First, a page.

Bing: the little engine that… couldn’t?

If you’ve bought an electronic device in the last year, you’ll notice that Microsoft is hawking its search engine Bing more than I hawk my products. (On a totally unrelated note, download Cabra, my free and open-source flashcard program.)

That’s all well and good, since you’re allowed to advertise, but Microsoft really goes to the extreme:

  1. Microsoft signed a deal with Blackberry so that Bing would be the only search engine available on Blackberrys.
  2. My sister bought a new computer and was offered a free song download if she searched with Bing.
  3. Microsoft started a $100 million ad campaign to get people to say “Just Bing it.”)
  4. Microsoft actually paid Bing users (OK, maybe I’m exaggerating. They gave you a rebate if you bought something from a Bing search.)
  5. Bing advertises on Google.

Sounds pretty desperate, if you know what I mean.

But the big question is: did it work? Microsoft says yes (but keep in mind that these are the same guys who said Vista was gonna be great.) I’ve read that Bing’s drawing more advertisers, but as far as market share goes it’s not doing very well.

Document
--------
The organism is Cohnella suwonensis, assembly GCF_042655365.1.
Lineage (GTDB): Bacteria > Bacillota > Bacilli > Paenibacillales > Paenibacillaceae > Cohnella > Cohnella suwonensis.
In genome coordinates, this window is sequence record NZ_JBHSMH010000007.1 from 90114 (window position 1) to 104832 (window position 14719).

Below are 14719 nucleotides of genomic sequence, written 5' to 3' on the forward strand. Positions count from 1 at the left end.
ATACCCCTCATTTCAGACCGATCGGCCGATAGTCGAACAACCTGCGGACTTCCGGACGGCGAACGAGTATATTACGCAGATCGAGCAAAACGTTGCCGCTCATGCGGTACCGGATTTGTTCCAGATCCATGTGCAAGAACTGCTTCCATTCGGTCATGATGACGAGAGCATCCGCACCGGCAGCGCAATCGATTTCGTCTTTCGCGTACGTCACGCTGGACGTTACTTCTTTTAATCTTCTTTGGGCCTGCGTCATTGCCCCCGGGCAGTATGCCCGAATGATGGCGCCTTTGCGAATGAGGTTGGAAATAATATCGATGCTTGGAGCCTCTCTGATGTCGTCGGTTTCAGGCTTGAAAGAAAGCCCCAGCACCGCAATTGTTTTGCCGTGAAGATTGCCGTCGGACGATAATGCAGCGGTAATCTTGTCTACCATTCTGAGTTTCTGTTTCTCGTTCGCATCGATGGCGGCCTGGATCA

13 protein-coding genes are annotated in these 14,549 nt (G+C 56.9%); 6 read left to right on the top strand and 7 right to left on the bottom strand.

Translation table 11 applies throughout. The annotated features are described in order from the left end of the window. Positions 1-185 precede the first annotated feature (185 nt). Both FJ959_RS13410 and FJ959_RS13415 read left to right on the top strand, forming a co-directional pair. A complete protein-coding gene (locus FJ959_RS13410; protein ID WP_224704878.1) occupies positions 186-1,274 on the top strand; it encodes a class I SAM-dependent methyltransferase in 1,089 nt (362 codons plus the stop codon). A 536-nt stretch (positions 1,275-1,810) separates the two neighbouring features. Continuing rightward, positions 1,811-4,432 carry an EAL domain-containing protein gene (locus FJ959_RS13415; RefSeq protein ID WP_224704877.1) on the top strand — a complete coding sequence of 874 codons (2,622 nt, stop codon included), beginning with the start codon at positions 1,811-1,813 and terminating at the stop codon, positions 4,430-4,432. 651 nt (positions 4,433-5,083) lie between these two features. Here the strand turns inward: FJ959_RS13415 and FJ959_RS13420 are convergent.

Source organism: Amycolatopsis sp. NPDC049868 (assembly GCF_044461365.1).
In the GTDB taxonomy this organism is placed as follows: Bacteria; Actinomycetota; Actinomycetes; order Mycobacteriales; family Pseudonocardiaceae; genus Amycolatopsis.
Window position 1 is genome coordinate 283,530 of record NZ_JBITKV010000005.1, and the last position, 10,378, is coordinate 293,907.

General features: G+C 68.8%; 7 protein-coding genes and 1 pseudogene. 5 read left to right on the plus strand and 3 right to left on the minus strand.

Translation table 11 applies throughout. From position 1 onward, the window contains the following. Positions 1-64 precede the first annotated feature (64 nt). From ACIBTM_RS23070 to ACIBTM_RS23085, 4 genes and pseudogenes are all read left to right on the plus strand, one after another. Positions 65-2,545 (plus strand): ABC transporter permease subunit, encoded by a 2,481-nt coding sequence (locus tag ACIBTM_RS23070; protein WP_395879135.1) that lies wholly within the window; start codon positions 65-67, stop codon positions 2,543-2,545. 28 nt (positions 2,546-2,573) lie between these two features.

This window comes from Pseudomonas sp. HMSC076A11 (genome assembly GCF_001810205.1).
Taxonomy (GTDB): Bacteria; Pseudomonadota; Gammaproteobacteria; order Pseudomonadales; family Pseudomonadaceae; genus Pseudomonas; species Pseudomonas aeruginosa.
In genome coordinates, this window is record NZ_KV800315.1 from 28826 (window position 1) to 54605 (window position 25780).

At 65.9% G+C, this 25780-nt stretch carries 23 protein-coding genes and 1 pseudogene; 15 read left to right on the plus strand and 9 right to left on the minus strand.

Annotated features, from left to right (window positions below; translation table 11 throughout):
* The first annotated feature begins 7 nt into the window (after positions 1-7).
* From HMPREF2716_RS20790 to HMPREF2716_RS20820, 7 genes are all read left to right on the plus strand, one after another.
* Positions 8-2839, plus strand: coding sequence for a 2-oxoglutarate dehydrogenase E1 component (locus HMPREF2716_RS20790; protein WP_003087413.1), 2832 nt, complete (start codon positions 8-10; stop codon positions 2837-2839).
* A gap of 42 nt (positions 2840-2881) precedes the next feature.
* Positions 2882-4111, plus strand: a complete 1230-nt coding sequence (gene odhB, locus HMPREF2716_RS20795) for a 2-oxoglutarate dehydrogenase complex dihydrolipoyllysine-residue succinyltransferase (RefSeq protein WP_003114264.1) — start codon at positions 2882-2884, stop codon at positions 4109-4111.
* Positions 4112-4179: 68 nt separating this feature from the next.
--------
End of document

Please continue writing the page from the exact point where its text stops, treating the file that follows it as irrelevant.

Search engine usage statistics
Search engine usage statistics, April '10 to April '11

Here are the exact numbers from April ’10 to April ’11:

Google – 90.39% to 90.29% (-0.10%)

Yahoo – 4.29% to 3.81% (-0.48%)

Bing – 3.57% to 3.99% (+0.42%)

Bing’s made progress, but not very much (at the rate it’s going, it would take Bing 166 years to match Google.) I’d expect more from Bing when Microsoft goes to such desperate ends to advertise it.

So should we mark off Bing as a complete failure? It does have a good amount of market share, but it’s far from being the Google killer that Microsoft anticipated.

Published by

Neel Mehta

Harvard College. Web developer. Sometime philosopher. Baseball junkie.

2 thoughts on “Bing: the little engine that… couldn’t?”

  1. You might want to combine the market share of Yahoo and Bing. For over a year now, Bing has powered Yahoo. (Disappointing really, because Yahoo was the first search engine and I really applaud them for that).

    Still not a Google killer but 7.8% is much bigger than 3.99%.

    1. Good point. Still, despite Microsoft’s constant advertising of Bing, Bing’s market share hasn’t increased, although it has started powering more searches.

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